Food selection, preparation, and its relationship with health, has been the focus of attention throughout centuries. However, this normal vigilance can become excessive, bordering on an eating disorder. This is especially so in light of today’s public emphasis on clean eating, avoidance of ‘dirty’ foods, and the growing belief that almost every disorder stems from this ‘bad’ food and can be ‘fixed’ by changing one’s diet a little more.
Orthorexia nervosa (ON) is thus very much a product of modern times. It may be defined as a form of obsession with healthy eating, featuring hypersensitive thoughts and anxieties about unsuitable food to the point of making clean eating the hub of one’s life.
Violating one’s growing list of unhealthy foods, whether because of their source, processing, or packaging, induces intense guilt and fear. It may trigger self-punishment in the form of prolonged or rigorous fasting or exercise to purge the ‘dirty’ food.
When Eating Healthy Makes You Sick
Eating outside one’s house, or eating foods prepared by others, becomes a matter of extreme gravity because of the possibility of mixing even a speck of unhealthy food with clean food.
For example, if the knife used to chop the clean food was one which is also routinely used to cut up unacceptable food, the meal becomes impossible to have, even if the knife had been washed meticulously between uses.
This inevitably takes its toll on social relationships, as does the rigidly critical attitude of the orthorexic to those who refuse to regulate their lives and eating habits in the same way.
The term orthorexia was first coined almost as a joke, by Steve Bratman, MD, to convince one of his patients of the unnecessary degree to which her life focused on cutting out foods from her permitted list. Later he became more convinced of the importance of the phenomenon of fanatical healthy food devotion when he heard of the deaths of some orthorexics.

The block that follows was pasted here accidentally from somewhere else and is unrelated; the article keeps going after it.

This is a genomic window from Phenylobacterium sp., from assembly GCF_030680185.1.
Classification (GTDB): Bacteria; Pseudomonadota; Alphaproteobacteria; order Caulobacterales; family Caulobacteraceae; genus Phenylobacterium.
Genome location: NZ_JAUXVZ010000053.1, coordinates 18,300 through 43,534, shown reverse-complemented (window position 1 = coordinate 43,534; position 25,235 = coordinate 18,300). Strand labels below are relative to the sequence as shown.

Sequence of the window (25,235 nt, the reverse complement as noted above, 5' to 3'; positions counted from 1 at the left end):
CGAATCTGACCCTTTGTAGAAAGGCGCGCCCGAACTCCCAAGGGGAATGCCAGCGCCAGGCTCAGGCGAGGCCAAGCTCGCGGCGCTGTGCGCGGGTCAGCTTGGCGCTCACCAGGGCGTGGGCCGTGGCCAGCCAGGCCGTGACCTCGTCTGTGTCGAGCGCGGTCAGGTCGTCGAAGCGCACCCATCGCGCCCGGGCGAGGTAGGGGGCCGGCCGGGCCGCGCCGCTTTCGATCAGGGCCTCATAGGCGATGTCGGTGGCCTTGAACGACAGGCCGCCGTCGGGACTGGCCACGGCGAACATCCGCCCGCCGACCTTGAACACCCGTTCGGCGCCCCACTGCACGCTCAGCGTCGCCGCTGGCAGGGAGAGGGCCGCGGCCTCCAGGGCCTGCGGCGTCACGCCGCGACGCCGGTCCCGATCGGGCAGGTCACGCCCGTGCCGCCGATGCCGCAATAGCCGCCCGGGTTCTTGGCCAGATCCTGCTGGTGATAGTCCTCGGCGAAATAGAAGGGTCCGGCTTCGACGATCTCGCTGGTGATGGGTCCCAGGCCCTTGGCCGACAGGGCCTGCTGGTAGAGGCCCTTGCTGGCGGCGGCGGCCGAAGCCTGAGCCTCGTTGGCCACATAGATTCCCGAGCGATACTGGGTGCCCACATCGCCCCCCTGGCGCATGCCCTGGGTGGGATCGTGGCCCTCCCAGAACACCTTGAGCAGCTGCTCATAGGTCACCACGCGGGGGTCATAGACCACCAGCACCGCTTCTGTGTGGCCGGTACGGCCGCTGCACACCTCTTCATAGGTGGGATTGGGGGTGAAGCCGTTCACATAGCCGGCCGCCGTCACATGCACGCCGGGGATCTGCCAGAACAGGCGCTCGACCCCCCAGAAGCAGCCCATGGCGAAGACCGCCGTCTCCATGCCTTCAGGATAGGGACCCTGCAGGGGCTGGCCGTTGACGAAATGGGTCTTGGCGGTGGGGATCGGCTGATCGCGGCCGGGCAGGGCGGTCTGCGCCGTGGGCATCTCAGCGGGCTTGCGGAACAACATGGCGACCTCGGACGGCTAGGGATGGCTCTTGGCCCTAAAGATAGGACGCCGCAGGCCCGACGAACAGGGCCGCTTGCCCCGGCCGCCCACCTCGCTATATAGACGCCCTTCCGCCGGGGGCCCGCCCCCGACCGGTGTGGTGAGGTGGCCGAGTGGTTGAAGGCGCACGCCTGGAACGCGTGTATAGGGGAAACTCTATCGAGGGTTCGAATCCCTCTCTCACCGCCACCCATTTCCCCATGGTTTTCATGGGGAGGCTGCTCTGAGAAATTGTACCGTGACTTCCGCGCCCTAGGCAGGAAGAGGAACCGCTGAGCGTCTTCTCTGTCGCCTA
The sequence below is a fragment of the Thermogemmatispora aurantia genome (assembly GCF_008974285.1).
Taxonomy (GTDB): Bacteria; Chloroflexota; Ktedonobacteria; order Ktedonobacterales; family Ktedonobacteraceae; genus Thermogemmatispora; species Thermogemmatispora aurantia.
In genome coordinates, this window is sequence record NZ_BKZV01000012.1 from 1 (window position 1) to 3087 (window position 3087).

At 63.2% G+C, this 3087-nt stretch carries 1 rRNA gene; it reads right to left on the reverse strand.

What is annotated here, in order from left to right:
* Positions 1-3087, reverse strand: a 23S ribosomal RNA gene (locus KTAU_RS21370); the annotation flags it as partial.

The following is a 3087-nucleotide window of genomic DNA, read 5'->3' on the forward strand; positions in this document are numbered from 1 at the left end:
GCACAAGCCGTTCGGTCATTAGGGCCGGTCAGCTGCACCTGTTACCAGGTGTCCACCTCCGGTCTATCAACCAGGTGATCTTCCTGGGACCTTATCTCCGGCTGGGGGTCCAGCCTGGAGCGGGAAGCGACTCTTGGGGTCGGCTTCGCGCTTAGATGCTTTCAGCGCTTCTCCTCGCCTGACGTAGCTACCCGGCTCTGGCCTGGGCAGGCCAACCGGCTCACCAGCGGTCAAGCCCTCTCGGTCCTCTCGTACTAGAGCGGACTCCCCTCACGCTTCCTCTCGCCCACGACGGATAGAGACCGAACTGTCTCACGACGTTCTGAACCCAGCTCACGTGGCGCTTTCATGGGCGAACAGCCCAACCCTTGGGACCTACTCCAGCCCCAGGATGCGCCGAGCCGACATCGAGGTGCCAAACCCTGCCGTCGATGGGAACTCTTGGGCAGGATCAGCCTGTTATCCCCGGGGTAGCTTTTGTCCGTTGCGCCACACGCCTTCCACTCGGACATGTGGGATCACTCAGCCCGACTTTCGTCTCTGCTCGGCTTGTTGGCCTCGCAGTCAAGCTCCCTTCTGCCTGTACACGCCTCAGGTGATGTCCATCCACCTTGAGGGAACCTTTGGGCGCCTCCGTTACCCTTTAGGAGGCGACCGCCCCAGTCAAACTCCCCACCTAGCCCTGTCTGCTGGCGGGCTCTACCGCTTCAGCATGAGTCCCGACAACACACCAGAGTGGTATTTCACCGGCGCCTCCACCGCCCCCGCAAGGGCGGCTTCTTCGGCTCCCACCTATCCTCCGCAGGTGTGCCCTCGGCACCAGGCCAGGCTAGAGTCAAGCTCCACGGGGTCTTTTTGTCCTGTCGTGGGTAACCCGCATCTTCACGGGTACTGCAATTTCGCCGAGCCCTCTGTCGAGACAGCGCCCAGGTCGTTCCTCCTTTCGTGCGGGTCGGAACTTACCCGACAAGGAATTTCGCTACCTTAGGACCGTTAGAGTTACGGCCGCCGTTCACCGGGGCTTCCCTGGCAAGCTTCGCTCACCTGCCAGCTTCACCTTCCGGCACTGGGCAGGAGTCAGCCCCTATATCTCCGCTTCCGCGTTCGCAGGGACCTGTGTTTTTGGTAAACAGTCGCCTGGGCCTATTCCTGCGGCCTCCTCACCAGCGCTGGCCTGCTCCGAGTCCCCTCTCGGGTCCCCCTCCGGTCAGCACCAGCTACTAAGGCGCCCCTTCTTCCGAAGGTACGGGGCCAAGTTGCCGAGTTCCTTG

The level of public identification with the profile of orthorexia that he described served to underline the extent to which this disorder had already spread in the larger world of clean eating.
Later, Bratman and Dunn worked on publishing criteria to make the term one which corresponded to a condition that could be screened for and diagnosed by patients and practitioners alike. This identification could lead to primary prevention by helping those in danger of becoming orthorexic to see where they are headed, and turn into the path of moderation in healthy eating rather than extremism.
It could also help to detect orthorexic tendencies or lifestyles in others and thus recommend them to get guidance in achieving balance in their eating-related cognitions and behaviors.
Today, ON is being recognized as having many other possible contributory components, such as the desire to have a good-looking body, fill one’s emotional needs, lose weight without having to admit the reality of anorexic tendencies, and to have a scapegoat in food impurity or uncleanness for all one’s physical, spiritual, and emotional ills.
The relationship between orthorexia and personality disorders, such as obsessive-compulsive disorder (OCD), is being explored and many similarities have been found. These similarities include both cognitive process identifications as well as behavioral matches.
Further work in this field will contribute to better identification of this category of psychological disorder, as well as give deeper insight into its management.